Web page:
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Minority Shareholder Employees Have Additional Rights

Courtesy of MinnLawyer Blog, word of a decision from Texas that serves as a reminder that minority shareholders in closely-held corporations have more rights than one might expect.

In Texas, plaintiff Balkrishna Shagrithaya claimed his partner/fellow entrepreneur, who was also the majority shareholder of the company, squeezed him out of the multi-million-dollar software company they both founded. Shagrithaya brought the action as an oppressed minority shareholder, a claim similar to those available under Minnesota law.  In particular, Shagrithaya alleged that his partner slashed his salary and attempted to push him out of the company. Shagrithaya sued to force a dividend payout, arguing he was an oppressed minority shareholder.

As in Minnesota, the Texas statute provides for “equitable” relief, meaning that the judge has a large amount of discretion to craft a remedy.   The judge took this to heart, adding $20 million to the advisory jury’s $65 million award to the plaintiff.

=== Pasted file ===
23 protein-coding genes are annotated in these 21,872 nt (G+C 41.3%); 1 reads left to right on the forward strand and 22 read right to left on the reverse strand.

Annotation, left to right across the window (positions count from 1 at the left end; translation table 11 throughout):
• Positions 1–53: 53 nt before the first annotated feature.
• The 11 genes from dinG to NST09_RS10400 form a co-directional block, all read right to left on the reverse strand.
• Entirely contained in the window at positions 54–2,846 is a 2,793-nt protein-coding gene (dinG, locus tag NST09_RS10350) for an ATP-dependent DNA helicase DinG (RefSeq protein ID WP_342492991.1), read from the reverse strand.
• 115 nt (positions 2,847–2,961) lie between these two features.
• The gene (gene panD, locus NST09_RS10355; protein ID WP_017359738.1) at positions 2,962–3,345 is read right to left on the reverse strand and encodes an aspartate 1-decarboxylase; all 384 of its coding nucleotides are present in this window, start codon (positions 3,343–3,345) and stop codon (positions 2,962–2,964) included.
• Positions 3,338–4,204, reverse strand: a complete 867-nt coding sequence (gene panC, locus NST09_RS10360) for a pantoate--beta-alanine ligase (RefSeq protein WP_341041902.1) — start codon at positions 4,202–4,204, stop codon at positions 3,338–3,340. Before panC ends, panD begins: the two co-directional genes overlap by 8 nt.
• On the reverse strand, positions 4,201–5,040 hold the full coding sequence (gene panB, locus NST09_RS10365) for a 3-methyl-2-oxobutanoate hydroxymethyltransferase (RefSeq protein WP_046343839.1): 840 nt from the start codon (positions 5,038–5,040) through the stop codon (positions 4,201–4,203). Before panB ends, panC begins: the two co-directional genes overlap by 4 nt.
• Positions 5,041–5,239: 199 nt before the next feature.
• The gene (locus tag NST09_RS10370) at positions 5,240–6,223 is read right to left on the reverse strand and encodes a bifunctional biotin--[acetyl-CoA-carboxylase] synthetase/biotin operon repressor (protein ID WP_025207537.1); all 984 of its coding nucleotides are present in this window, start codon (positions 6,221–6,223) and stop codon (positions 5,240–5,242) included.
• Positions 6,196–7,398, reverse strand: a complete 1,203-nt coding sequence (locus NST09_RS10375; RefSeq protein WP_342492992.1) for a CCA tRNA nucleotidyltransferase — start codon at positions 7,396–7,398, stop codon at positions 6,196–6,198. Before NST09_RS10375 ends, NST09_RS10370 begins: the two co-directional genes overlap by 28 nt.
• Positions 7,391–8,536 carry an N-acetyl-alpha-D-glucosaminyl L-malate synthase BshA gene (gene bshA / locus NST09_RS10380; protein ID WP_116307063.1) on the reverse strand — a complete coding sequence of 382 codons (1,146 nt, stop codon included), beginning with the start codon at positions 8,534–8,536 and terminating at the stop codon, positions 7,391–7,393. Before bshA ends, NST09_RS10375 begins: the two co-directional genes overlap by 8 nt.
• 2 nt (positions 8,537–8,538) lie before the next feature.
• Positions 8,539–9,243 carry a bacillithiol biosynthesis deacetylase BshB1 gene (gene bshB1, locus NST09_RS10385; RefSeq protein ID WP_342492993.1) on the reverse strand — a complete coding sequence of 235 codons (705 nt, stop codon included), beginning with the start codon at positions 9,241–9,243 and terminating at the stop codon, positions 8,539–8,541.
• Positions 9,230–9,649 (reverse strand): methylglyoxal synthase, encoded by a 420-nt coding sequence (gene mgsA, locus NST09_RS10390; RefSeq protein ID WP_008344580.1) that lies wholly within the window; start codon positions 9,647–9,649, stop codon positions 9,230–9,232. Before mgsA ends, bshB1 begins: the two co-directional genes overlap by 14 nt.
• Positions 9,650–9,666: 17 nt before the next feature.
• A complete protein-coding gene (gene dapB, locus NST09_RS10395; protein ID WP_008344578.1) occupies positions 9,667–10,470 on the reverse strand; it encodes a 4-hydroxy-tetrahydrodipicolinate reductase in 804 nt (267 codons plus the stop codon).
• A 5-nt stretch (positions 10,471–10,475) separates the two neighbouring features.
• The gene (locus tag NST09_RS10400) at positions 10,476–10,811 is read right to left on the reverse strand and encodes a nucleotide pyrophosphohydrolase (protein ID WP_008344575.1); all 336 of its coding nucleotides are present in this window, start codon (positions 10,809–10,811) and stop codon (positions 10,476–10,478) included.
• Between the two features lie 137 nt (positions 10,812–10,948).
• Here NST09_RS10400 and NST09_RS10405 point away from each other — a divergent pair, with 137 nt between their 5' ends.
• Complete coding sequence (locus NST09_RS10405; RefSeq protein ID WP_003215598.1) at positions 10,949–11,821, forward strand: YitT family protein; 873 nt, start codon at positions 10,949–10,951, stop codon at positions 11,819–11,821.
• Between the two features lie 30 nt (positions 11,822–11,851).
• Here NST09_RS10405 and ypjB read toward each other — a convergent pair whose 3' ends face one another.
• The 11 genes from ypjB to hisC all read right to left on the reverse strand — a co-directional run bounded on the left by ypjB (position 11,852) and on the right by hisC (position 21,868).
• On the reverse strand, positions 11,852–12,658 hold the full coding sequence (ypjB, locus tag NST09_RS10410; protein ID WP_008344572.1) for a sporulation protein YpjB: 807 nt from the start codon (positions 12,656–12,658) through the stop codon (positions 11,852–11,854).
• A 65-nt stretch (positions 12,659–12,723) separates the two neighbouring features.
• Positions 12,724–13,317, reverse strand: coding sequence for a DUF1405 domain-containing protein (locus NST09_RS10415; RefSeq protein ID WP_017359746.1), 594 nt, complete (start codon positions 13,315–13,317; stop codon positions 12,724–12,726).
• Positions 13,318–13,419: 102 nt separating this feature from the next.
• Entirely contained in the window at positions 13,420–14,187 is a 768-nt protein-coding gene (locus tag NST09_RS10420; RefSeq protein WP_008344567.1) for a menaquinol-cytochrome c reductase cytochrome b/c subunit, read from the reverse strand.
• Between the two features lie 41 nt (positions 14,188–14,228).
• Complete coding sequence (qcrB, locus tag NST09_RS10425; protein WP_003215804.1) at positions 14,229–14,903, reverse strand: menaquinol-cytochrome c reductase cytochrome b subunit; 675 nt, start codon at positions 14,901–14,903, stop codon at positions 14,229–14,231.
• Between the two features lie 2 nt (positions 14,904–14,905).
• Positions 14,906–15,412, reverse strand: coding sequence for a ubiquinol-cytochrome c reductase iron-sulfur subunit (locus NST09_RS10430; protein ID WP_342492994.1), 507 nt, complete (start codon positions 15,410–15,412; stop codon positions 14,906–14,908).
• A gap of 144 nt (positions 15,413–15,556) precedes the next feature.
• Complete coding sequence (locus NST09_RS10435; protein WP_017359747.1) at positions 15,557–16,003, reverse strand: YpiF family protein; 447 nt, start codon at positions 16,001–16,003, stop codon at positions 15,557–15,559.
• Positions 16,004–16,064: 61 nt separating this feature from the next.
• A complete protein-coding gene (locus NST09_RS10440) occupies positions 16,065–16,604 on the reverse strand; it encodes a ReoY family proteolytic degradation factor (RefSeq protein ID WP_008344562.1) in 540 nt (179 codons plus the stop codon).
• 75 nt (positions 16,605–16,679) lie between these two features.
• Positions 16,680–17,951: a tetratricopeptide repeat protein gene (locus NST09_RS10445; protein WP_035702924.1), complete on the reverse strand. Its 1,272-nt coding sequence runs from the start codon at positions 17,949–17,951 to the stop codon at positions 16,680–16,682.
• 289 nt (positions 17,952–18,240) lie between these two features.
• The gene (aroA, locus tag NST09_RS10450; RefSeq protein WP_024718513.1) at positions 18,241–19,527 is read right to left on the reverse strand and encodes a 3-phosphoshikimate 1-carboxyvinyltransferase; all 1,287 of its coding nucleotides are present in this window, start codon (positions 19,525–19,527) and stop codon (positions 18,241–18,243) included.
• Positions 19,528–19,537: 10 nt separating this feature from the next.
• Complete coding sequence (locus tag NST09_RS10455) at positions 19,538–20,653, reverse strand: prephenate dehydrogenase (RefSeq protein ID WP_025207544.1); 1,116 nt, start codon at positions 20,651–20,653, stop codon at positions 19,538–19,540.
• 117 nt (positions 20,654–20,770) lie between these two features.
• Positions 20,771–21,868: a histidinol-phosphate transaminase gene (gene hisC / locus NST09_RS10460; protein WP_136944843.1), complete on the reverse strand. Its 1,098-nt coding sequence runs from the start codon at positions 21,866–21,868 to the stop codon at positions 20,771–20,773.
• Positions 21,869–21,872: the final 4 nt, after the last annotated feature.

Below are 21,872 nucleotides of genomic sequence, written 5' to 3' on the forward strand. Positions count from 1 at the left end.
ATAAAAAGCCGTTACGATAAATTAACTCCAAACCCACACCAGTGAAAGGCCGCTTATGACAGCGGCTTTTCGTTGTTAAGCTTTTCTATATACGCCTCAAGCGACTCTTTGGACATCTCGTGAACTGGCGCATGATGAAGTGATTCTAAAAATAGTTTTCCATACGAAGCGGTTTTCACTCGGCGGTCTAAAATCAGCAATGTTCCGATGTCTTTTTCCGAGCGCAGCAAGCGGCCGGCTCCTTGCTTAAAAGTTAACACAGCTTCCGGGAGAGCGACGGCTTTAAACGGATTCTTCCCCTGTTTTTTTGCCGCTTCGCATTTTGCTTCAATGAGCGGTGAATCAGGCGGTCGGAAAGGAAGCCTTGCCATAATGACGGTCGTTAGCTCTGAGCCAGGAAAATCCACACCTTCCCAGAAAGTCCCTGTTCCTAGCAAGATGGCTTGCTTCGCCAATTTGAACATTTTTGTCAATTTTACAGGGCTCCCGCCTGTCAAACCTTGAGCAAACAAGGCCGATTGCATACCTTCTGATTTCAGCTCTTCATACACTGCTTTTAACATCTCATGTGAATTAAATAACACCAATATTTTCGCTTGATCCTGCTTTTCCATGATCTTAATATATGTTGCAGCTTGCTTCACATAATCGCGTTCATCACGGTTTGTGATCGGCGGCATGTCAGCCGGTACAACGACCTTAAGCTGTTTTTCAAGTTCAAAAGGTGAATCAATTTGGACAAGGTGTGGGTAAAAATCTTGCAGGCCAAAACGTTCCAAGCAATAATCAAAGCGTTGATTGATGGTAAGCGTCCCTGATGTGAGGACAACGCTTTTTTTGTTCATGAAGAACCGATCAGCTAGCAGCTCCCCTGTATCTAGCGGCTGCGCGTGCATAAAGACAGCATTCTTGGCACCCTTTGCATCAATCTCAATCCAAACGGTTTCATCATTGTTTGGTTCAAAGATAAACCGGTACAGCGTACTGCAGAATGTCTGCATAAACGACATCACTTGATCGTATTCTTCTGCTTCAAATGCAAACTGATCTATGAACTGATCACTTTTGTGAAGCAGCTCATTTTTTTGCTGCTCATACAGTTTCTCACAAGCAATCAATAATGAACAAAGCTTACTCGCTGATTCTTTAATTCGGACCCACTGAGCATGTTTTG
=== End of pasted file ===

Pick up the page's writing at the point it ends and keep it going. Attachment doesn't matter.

Under Minnesota law, shareholders in a closely held corporation owe each a duty of fair dealing.   Accordingly, these “oppressed shareholder” cases most commonly arise in two contexts:  when the majority owner tries to take unfair advantage of the minority owner, and when minority owners who are also employees claim that they are more than “at-will” employees.   Because the standards are hard to define, a majority owner dealing with a minority owner/employee must take extra care when terminating or taking other adverse action.

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